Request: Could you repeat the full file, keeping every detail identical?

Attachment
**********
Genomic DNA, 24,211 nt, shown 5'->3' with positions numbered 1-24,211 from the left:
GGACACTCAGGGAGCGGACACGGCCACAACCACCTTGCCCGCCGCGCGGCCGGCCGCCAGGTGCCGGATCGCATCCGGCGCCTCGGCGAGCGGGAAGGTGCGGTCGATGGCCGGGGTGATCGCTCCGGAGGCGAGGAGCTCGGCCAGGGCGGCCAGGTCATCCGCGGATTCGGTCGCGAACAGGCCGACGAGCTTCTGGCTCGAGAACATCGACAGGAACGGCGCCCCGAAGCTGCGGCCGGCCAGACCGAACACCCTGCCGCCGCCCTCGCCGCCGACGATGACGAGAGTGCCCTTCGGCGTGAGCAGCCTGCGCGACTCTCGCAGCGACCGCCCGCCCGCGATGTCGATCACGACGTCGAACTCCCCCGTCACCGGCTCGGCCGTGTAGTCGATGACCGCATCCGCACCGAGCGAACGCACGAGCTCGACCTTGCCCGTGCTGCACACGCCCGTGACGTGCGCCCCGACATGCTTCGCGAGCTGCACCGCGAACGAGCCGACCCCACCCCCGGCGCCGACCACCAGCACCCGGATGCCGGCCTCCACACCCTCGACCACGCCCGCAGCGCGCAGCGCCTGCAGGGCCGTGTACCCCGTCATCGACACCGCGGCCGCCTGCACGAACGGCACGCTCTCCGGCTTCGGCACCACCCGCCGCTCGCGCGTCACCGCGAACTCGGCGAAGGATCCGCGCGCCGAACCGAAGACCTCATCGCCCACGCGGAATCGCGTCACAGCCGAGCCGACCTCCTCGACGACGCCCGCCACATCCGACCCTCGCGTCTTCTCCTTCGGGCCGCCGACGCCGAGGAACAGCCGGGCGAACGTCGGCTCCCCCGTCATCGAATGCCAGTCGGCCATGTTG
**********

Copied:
Genomic DNA, 24,211 nt, shown 5'->3' with positions numbered 1-24,211 from the left:
GGACACTCAGGGAGCGGACACGGCCACAACCACCTTGCCCGCCGCGCGGCCGGCCGCCAGGTGCCGGATCGCATCCGGCGCCTCGGCGAGCGGGAAGGTGCGGTCGATGGCCGGGGTGATCGCTCCGGAGGCGAGGAGCTCGGCCAGGGCGGCCAGGTCATCCGCGGATTCGGTCGCGAACAGGCCGACGAGCTTCTGGCTCGAGAACATCGACAGGAACGGCGCCCCGAAGCTGCGGCCGGCCAGACCGAACACCCTGCCGCCGCCCTCGCCGCCGACGATGACGAGAGTGCCCTTCGGCGTGAGCAGCCTGCGCGACTCTCGCAGCGACCGCCCGCCCGCGATGTCGATCACGACGTCGAACTCCCCCGTCACCGGCTCGGCCGTGTAGTCGATGACCGCATCCGCACCGAGCGAACGCACGAGCTCGACCTTGCCCGTGCTGCACACGCCCGTGACGTGCGCCCCGACATGCTTCGCGAGCTGCACCGCGAACGAGCCGACCCCACCCCCGGCGCCGACCACCAGCACCCGGATGCCGGCCTCCACACCCTCGACCACGCCCGCAGCGCGCAGCGCCTGCAGGGCCGTGTACCCCGTCATCGACACCGCGGCCGCCTGCACGAACGGCACGCTCTCCGGCTTCGGCACCACCCGCCGCTCGCGCGTCACCGCGAACTCGGCGAAGGATCCGCGCGCCGAACCGAAGACCTCATCGCCCACGCGGAATCGCGTCACAGCCGAGCCGACCTCCTCGACGACGCCCGCCACATCCGACCCTCGCGTCTTCTCCTTCGGGCCGCCGACGCCGAGGAACAGCCGGGCGAACGTCGGCTCCCCCGTCATCGAATGCCAGTCGGCCATGTTG